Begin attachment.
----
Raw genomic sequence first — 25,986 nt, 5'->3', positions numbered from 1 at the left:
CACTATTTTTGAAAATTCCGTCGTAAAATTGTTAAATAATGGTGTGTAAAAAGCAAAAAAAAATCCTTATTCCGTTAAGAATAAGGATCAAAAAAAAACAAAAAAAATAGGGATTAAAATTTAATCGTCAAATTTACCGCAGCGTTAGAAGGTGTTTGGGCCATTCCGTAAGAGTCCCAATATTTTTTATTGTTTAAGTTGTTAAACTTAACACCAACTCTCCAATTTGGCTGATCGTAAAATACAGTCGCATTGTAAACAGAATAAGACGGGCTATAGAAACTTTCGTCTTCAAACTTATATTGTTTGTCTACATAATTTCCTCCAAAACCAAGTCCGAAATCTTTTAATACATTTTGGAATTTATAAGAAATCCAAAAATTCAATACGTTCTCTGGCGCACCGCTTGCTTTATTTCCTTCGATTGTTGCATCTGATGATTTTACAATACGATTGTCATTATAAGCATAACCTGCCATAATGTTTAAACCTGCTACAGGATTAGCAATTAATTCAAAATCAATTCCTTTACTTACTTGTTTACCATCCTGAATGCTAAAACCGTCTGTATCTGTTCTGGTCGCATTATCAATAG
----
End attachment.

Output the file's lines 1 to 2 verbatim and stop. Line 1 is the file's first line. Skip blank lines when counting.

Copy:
Raw genomic sequence first — 25,986 nt, 5'->3', positions numbered from 1 at the left:
CACTATTTTTGAAAATTCCGTCGTAAAATTGTTAAATAATGGTGTGTAAAAAGCAAAAAAAAATCCTTATTCCGTTAAGAATAAGGATCAAAAAAAAACAAAAAAAATAGGGATTAAAATTTAATCGTCAAATTTACCGCAGCGTTAGAAGGTGTTTGGGCCATTCCGTAAGAGTCCCAATATTTTTTATTGTTTAAGTTGTTAAACTTAACACCAACTCTCCAATTTGGCTGATCGTAAAATACAGTCGCATTGTAAACAGAATAAGACGGGCTATAGAAACTTTCGTCTTCAAACTTATATTGTTTGTCTACATAATTTCCTCCAAAACCAAGTCCGAAATCTTTTAATACATTTTGGAATTTATAAGAAATCCAAAAATTCAATACGTTCTCTGGCGCACCGCTTGCTTTATTTCCTTCGATTGTTGCATCTGATGATTTTACAATACGATTGTCATTATAAGCATAACCTGCCATAATGTTTAAACCTGCTACAGGATTAGCAATTAATTCAAAATCAATTCCTTTACTTACTTGTTTACCATCCTGAATGCTAAAACCGTCTGTATCTGTTCTGGTCGCATTATCAATAG